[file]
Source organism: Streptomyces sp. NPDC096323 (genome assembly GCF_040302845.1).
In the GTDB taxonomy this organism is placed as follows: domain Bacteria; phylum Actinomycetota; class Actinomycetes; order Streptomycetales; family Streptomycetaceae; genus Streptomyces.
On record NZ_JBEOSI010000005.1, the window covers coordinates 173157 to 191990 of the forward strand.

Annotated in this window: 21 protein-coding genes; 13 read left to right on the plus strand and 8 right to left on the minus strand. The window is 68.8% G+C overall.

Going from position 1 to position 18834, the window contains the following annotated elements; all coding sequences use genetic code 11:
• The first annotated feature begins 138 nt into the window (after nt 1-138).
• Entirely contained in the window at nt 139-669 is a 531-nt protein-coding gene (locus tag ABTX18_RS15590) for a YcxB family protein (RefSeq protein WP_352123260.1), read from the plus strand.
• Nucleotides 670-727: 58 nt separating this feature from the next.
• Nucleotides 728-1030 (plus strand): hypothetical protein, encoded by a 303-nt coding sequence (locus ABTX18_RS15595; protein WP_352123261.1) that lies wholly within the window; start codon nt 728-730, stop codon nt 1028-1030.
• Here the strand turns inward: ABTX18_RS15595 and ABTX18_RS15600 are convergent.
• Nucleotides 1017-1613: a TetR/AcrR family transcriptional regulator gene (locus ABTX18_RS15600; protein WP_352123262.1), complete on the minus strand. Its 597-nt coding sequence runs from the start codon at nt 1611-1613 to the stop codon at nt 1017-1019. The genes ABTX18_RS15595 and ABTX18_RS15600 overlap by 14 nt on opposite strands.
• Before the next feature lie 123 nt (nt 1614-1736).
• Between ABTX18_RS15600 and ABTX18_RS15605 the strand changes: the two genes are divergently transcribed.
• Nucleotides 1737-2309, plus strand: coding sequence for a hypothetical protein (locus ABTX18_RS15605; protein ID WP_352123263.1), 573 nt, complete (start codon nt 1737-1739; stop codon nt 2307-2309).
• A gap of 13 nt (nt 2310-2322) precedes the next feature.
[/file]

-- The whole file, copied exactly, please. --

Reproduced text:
Source organism: Streptomyces sp. NPDC096323 (genome assembly GCF_040302845.1).
In the GTDB taxonomy this organism is placed as follows: domain Bacteria; phylum Actinomycetota; class Actinomycetes; order Streptomycetales; family Streptomycetaceae; genus Streptomyces.
On record NZ_JBEOSI010000005.1, the window covers coordinates 173157 to 191990 of the forward strand.

Annotated in this window: 21 protein-coding genes; 13 read left to right on the plus strand and 8 right to left on the minus strand. The window is 68.8% G+C overall.

Going from position 1 to position 18834, the window contains the following annotated elements; all coding sequences use genetic code 11:
• The first annotated feature begins 138 nt into the window (after nt 1-138).
• Entirely contained in the window at nt 139-669 is a 531-nt protein-coding gene (locus tag ABTX18_RS15590) for a YcxB family protein (RefSeq protein WP_352123260.1), read from the plus strand.
• Nucleotides 670-727: 58 nt separating this feature from the next.
• Nucleotides 728-1030 (plus strand): hypothetical protein, encoded by a 303-nt coding sequence (locus ABTX18_RS15595; protein WP_352123261.1) that lies wholly within the window; start codon nt 728-730, stop codon nt 1028-1030.
• Here the strand turns inward: ABTX18_RS15595 and ABTX18_RS15600 are convergent.
• Nucleotides 1017-1613: a TetR/AcrR family transcriptional regulator gene (locus ABTX18_RS15600; protein WP_352123262.1), complete on the minus strand. Its 597-nt coding sequence runs from the start codon at nt 1611-1613 to the stop codon at nt 1017-1019. The genes ABTX18_RS15595 and ABTX18_RS15600 overlap by 14 nt on opposite strands.
• Before the next feature lie 123 nt (nt 1614-1736).
• Between ABTX18_RS15600 and ABTX18_RS15605 the strand changes: the two genes are divergently transcribed.
• Nucleotides 1737-2309, plus strand: coding sequence for a hypothetical protein (locus ABTX18_RS15605; protein ID WP_352123263.1), 573 nt, complete (start codon nt 1737-1739; stop codon nt 2307-2309).
• A gap of 13 nt (nt 2310-2322) precedes the next feature.